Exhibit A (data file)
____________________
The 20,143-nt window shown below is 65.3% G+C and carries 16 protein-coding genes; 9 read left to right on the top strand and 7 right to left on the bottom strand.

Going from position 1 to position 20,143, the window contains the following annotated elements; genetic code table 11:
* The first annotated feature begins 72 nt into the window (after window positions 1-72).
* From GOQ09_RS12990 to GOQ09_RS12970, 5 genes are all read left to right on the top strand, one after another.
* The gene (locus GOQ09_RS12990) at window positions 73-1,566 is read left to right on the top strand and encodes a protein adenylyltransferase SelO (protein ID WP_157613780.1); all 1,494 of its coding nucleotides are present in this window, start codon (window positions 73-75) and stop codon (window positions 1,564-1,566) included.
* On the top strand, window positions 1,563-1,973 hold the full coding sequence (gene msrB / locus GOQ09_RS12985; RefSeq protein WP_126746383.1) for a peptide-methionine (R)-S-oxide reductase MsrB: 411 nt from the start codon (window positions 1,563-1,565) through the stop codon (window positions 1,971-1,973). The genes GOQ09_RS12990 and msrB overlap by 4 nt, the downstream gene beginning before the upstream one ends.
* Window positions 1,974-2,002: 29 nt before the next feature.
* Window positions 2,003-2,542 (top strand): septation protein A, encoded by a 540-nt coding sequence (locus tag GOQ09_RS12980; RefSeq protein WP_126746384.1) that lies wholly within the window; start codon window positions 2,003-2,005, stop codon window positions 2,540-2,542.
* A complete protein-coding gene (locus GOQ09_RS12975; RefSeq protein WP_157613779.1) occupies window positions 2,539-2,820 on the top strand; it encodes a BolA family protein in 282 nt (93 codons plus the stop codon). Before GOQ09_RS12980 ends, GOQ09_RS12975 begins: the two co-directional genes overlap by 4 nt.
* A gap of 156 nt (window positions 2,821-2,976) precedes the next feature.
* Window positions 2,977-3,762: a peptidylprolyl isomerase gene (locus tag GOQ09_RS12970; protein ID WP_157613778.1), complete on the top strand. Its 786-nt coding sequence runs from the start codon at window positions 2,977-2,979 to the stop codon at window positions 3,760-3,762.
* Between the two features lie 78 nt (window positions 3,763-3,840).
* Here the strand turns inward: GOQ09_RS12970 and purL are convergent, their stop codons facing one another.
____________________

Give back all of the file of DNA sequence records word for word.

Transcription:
The 20,143-nt window shown below is 65.3% G+C and carries 16 protein-coding genes; 9 read left to right on the top strand and 7 right to left on the bottom strand.

Going from position 1 to position 20,143, the window contains the following annotated elements; genetic code table 11:
* The first annotated feature begins 72 nt into the window (after window positions 1-72).
* From GOQ09_RS12990 to GOQ09_RS12970, 5 genes are all read left to right on the top strand, one after another.
* The gene (locus GOQ09_RS12990) at window positions 73-1,566 is read left to right on the top strand and encodes a protein adenylyltransferase SelO (protein ID WP_157613780.1); all 1,494 of its coding nucleotides are present in this window, start codon (window positions 73-75) and stop codon (window positions 1,564-1,566) included.
* On the top strand, window positions 1,563-1,973 hold the full coding sequence (gene msrB / locus GOQ09_RS12985; RefSeq protein WP_126746383.1) for a peptide-methionine (R)-S-oxide reductase MsrB: 411 nt from the start codon (window positions 1,563-1,565) through the stop codon (window positions 1,971-1,973). The genes GOQ09_RS12990 and msrB overlap by 4 nt, the downstream gene beginning before the upstream one ends.
* Window positions 1,974-2,002: 29 nt before the next feature.
* Window positions 2,003-2,542 (top strand): septation protein A, encoded by a 540-nt coding sequence (locus tag GOQ09_RS12980; RefSeq protein WP_126746384.1) that lies wholly within the window; start codon window positions 2,003-2,005, stop codon window positions 2,540-2,542.
* A complete protein-coding gene (locus GOQ09_RS12975; RefSeq protein WP_157613779.1) occupies window positions 2,539-2,820 on the top strand; it encodes a BolA family protein in 282 nt (93 codons plus the stop codon). Before GOQ09_RS12980 ends, GOQ09_RS12975 begins: the two co-directional genes overlap by 4 nt.
* A gap of 156 nt (window positions 2,821-2,976) precedes the next feature.
* Window positions 2,977-3,762: a peptidylprolyl isomerase gene (locus tag GOQ09_RS12970; protein ID WP_157613778.1), complete on the top strand. Its 786-nt coding sequence runs from the start codon at window positions 2,977-2,979 to the stop codon at window positions 3,760-3,762.
* Between the two features lie 78 nt (window positions 3,763-3,840).
* Here the strand turns inward: GOQ09_RS12970 and purL are convergent, their stop codons facing one another.